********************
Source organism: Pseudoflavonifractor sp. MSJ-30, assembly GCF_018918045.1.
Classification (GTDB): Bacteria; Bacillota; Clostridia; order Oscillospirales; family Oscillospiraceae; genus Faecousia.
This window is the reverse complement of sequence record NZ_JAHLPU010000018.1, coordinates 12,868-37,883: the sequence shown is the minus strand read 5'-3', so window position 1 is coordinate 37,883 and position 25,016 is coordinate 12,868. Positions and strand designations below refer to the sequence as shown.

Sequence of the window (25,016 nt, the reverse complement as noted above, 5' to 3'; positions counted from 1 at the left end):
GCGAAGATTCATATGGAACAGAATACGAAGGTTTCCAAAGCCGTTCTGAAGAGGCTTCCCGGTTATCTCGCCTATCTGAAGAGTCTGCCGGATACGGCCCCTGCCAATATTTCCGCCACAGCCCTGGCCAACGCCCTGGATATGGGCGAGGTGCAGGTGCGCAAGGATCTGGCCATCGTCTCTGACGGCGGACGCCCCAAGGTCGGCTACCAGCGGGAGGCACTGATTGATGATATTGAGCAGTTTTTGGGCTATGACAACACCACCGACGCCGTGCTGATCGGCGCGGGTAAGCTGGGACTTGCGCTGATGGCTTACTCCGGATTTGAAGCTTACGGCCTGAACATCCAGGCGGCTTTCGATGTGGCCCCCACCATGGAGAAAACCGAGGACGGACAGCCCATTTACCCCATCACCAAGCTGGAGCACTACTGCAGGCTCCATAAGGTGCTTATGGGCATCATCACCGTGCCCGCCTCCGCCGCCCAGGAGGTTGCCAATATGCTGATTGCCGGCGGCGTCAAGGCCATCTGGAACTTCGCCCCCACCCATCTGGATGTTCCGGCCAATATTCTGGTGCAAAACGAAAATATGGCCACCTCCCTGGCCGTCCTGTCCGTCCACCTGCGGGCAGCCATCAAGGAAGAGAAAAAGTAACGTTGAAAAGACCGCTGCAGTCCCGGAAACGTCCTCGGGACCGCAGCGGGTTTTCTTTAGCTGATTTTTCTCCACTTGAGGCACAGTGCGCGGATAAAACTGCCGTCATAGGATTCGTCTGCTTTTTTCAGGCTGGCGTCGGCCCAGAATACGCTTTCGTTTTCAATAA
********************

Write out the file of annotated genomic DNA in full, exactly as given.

Source organism: Pseudoflavonifractor sp. MSJ-30, assembly GCF_018918045.1.
Classification (GTDB): Bacteria; Bacillota; Clostridia; order Oscillospirales; family Oscillospiraceae; genus Faecousia.
This window is the reverse complement of sequence record NZ_JAHLPU010000018.1, coordinates 12,868-37,883: the sequence shown is the minus strand read 5'-3', so window position 1 is coordinate 37,883 and position 25,016 is coordinate 12,868. Positions and strand designations below refer to the sequence as shown.

Sequence of the window (25,016 nt, the reverse complement as noted above, 5' to 3'; positions counted from 1 at the left end):
GCGAAGATTCATATGGAACAGAATACGAAGGTTTCCAAAGCCGTTCTGAAGAGGCTTCCCGGTTATCTCGCCTATCTGAAGAGTCTGCCGGATACGGCCCCTGCCAATATTTCCGCCACAGCCCTGGCCAACGCCCTGGATATGGGCGAGGTGCAGGTGCGCAAGGATCTGGCCATCGTCTCTGACGGCGGACGCCCCAAGGTCGGCTACCAGCGGGAGGCACTGATTGATGATATTGAGCAGTTTTTGGGCTATGACAACACCACCGACGCCGTGCTGATCGGCGCGGGTAAGCTGGGACTTGCGCTGATGGCTTACTCCGGATTTGAAGCTTACGGCCTGAACATCCAGGCGGCTTTCGATGTGGCCCCCACCATGGAGAAAACCGAGGACGGACAGCCCATTTACCCCATCACCAAGCTGGAGCACTACTGCAGGCTCCATAAGGTGCTTATGGGCATCATCACCGTGCCCGCCTCCGCCGCCCAGGAGGTTGCCAATATGCTGATTGCCGGCGGCGTCAAGGCCATCTGGAACTTCGCCCCCACCCATCTGGATGTTCCGGCCAATATTCTGGTGCAAAACGAAAATATGGCCACCTCCCTGGCCGTCCTGTCCGTCCACCTGCGGGCAGCCATCAAGGAAGAGAAAAAGTAACGTTGAAAAGACCGCTGCAGTCCCGGAAACGTCCTCGGGACCGCAGCGGGTTTTCTTTAGCTGATTTTTCTCCACTTGAGGCACAGTGCGCGGATAAAACTGCCGTCATAGGATTCGTCTGCTTTTTTCAGGCTGGCGTCGGCCCAGAATACGCTTTCGTTTTCAATAA